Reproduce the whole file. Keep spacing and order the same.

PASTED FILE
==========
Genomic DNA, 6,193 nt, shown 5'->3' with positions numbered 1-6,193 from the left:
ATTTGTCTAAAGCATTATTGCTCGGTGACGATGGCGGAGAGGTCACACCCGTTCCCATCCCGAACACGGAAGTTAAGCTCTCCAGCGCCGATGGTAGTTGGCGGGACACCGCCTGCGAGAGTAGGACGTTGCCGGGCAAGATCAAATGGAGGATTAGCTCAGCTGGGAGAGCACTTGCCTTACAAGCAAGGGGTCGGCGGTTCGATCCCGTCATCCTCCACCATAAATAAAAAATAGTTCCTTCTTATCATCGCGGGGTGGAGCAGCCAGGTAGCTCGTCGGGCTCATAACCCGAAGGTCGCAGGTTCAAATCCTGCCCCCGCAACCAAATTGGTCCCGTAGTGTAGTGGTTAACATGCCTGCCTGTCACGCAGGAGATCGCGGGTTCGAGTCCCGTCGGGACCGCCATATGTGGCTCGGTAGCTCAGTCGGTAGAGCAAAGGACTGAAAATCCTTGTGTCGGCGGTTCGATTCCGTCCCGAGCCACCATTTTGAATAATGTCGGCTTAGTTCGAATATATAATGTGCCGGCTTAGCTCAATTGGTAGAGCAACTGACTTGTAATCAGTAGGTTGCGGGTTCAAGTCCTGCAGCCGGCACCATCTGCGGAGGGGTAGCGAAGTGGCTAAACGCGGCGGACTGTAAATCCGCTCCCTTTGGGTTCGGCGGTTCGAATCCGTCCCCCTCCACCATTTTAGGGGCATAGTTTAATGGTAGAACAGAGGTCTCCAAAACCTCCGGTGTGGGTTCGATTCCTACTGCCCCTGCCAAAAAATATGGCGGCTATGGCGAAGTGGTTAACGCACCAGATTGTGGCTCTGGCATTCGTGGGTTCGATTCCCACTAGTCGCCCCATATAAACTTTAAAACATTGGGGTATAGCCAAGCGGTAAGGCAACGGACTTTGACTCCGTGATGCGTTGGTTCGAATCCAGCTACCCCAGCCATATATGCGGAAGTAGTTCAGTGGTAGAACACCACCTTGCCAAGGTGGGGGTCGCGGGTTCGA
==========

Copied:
Genomic DNA, 6,193 nt, shown 5'->3' with positions numbered 1-6,193 from the left:
ATTTGTCTAAAGCATTATTGCTCGGTGACGATGGCGGAGAGGTCACACCCGTTCCCATCCCGAACACGGAAGTTAAGCTCTCCAGCGCCGATGGTAGTTGGCGGGACACCGCCTGCGAGAGTAGGACGTTGCCGGGCAAGATCAAATGGAGGATTAGCTCAGCTGGGAGAGCACTTGCCTTACAAGCAAGGGGTCGGCGGTTCGATCCCGTCATCCTCCACCATAAATAAAAAATAGTTCCTTCTTATCATCGCGGGGTGGAGCAGCCAGGTAGCTCGTCGGGCTCATAACCCGAAGGTCGCAGGTTCAAATCCTGCCCCCGCAACCAAATTGGTCCCGTAGTGTAGTGGTTAACATGCCTGCCTGTCACGCAGGAGATCGCGGGTTCGAGTCCCGTCGGGACCGCCATATGTGGCTCGGTAGCTCAGTCGGTAGAGCAAAGGACTGAAAATCCTTGTGTCGGCGGTTCGATTCCGTCCCGAGCCACCATTTTGAATAATGTCGGCTTAGTTCGAATATATAATGTGCCGGCTTAGCTCAATTGGTAGAGCAACTGACTTGTAATCAGTAGGTTGCGGGTTCAAGTCCTGCAGCCGGCACCATCTGCGGAGGGGTAGCGAAGTGGCTAAACGCGGCGGACTGTAAATCCGCTCCCTTTGGGTTCGGCGGTTCGAATCCGTCCCCCTCCACCATTTTAGGGGCATAGTTTAATGGTAGAACAGAGGTCTCCAAAACCTCCGGTGTGGGTTCGATTCCTACTGCCCCTGCCAAAAAATATGGCGGCTATGGCGAAGTGGTTAACGCACCAGATTGTGGCTCTGGCATTCGTGGGTTCGATTCCCACTAGTCGCCCCATATAAACTTTAAAACATTGGGGTATAGCCAAGCGGTAAGGCAACGGACTTTGACTCCGTGATGCGTTGGTTCGAATCCAGCTACCCCAGCCATATATGCGGAAGTAGTTCAGTGGTAGAACACCACCTTGCCAAGGTGGGGGTCGCGGGTTCGA